On How the “Reform of the Reform” Would Work

Years ago, I remember reading various liturgical-oriented sites, wherein many were giving up hope that the Ordinary Form of the Roman Rite would be reformed in such a manner as to bring it in continuity to the older, traditional form of the Roman Rite. This includes not only the reintroduction of Latin, Gregorian Chant and the communion rails, but a wholesale overhaul of the Roman liturgy, which includes the introduction of the traditional Offertory prayers in the Mass, as well as the prayers at the foot of the altar.

Now, I myself am not too concerned with whether the battle regarding the issue has already been lost to those who are much on the side of maintaining the status quo. Indeed, only history will ever decide on whoever shall win. We have the Tagalog cliché,  matirang matibay (rough translation: the toughest, remainest). Only those faithful in the future shall be the answer as to whether our efforts in actually reforming the new rite would come to pass (I myself have personal opinions that I believe are not relevant for this particular article).

What I am discussing in this article concerns the external reform-of-the-reform. That includes Ad Orientem, Latin, Gregorian Chant and the Benedictine altar arrangement, as well as the use of the communion rails, and lastly, the beautiful architecture and the use of the antependia (most likely to mask the debased shape of the altar within it) and lastly  the return of the high altar in place of the modern “table altar.”

A true Reform of the Reform would only work if those that contradict and are against the spirit of authentic reform are removed wholesale from parishes already starting such authentic reform movements. Similarly this would also include getting rid of all unseemly contemporary music, and instead replacing it with Gregorian Chant as well as good traditional hymns that would be exclusively used, if possible, at all Masses in the parish.


The Reform of the Reform is “jealous”, for a lack of a better term. It would not sit well with unseemly infestations of the Novus Ordo liturgy. The organ that the “Reform…” encourages would devour the guitar (perhaps the organist will devour the guitarist too, each seeking attention). The “Reform…” would be useless and for naught if they will be mixed with aberrations, such as communion on the hand.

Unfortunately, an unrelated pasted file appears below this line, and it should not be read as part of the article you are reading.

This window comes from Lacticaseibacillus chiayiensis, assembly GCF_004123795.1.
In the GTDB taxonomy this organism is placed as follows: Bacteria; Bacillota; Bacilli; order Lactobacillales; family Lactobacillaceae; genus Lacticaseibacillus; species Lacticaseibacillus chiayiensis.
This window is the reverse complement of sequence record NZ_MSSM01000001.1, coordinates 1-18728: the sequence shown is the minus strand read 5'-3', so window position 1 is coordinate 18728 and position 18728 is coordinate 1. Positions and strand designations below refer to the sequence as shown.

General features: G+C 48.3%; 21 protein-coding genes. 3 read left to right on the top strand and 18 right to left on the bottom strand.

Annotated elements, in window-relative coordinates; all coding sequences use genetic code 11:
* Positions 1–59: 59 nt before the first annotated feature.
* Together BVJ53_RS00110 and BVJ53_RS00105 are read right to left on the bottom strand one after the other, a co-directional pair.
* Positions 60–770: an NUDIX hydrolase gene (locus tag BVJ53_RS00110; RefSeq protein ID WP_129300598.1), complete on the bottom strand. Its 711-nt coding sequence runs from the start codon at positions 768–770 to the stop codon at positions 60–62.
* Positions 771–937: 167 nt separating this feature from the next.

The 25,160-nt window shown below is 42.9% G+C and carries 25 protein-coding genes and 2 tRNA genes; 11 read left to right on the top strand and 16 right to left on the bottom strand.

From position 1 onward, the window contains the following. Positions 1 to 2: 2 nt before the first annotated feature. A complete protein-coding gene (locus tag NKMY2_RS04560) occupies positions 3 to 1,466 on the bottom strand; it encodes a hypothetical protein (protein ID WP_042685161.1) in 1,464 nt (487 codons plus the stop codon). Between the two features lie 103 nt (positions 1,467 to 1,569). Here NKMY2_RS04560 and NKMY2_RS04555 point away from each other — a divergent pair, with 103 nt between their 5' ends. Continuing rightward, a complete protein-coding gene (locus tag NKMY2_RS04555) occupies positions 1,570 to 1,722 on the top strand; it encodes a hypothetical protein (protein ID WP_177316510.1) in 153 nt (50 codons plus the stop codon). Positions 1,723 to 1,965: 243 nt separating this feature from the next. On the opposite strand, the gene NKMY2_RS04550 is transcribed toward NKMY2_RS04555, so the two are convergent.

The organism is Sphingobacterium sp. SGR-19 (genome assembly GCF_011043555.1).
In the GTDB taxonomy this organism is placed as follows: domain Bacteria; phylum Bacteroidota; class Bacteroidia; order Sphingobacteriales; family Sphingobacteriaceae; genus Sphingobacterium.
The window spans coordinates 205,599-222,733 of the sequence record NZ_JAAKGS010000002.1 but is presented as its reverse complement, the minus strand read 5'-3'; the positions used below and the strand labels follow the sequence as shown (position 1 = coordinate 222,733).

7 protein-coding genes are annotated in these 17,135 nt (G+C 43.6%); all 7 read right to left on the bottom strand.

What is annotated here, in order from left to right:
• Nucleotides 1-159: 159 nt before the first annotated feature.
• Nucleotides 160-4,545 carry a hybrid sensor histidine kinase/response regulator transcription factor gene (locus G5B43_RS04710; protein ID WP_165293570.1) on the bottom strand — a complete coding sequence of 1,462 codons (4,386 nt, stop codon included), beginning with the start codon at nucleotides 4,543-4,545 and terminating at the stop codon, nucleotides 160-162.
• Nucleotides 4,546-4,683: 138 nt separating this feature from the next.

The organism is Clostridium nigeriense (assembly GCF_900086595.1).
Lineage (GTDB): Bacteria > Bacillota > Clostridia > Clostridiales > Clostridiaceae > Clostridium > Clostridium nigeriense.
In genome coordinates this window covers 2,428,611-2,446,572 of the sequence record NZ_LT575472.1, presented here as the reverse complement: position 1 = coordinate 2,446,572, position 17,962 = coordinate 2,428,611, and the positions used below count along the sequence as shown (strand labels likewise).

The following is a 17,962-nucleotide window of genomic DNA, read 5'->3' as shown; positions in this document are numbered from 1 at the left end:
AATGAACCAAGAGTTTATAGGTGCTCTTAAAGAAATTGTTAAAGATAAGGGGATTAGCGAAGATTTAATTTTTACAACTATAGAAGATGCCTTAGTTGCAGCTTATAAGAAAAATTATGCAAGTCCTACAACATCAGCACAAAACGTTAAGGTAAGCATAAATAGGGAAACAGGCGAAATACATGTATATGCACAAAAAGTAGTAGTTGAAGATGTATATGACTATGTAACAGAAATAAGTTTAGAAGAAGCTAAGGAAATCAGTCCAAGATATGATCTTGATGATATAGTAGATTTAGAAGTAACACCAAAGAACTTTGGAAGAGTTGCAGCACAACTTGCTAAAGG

Imagine a scene like this: The priest wore a biretta, a cope of brocade, a maniple and a lace alb as well as a stole (crossed, of course). He then began the Asperges, in the traditional tone (ideally in Latin). Then, you hear a guitar tune of a modern vernacular music of the Asperges, perhaps one of those obscure compositions from 1965. Then, the Mass begins with the priest putting his chasuble on, also of brocade. Then, he censes the altar, of the Benedictine altar arrangement and decorated with a lovely antependia. Then, the music accompanying it is “Gather us in”. Cringing? Absolutely.

Then, the worst part is not yet over, for while the Ordinary of the Mass is Gregorian Chant, the Propers are not sung, and hymns from some publisher of modern church ditties are used. The homily is of political themes, and then turned into a contest, wherein the “winner” is to be applauded for seconds upon seconds.

The Eucharistic prayer would be of Eucharistic prayer II, used to excess until it breaks down, like a car getting overheated. In my vernacular, laspag na. Adding insult to injury is the fact that it has been the favorite time of the priest to practice his tongue-twisting skills, and you survivors of liturgical abuse (SLAP) know what I am saying here. In other words, often hurried down. (Personally, I have witnessed a Novus Ordo Mass wherein the priest rushed too much that he forgot the words of consecrating the wine)

Not just for millenials too…

Then, the Sign of the Peace. Barely peaceful as we see millenials who are forced to tolerate the Mass that they are attending (since they got better things to do, like watching a movie or talking about who they are going to flirt with in the afternoon after the Mass) go down the aisle to greet their friends on the front seat, with the priest having to stop them through the microphone. Of course, they shall pay no attention, and the fun begins at Holy Communion, wherein they receive in the hand, then most would depart after that, like Judas.

What is the use of these external signs of reverence if we are willing to compromise with contemporary elements the way the Novus Ordo is sadly usually celebrated? I am not talking about those who are transitioning slowly, but to those that would assume that this is the new status quo, since the ’70’s feel is so outdated, but they are willing to have the ’70’s Novus Ordo aura replaced with an aura of a semi-contemporary Lutheran service. These modernist elements negate the traditional ones, like a drop of venom poisons a clear glass of drinking water.

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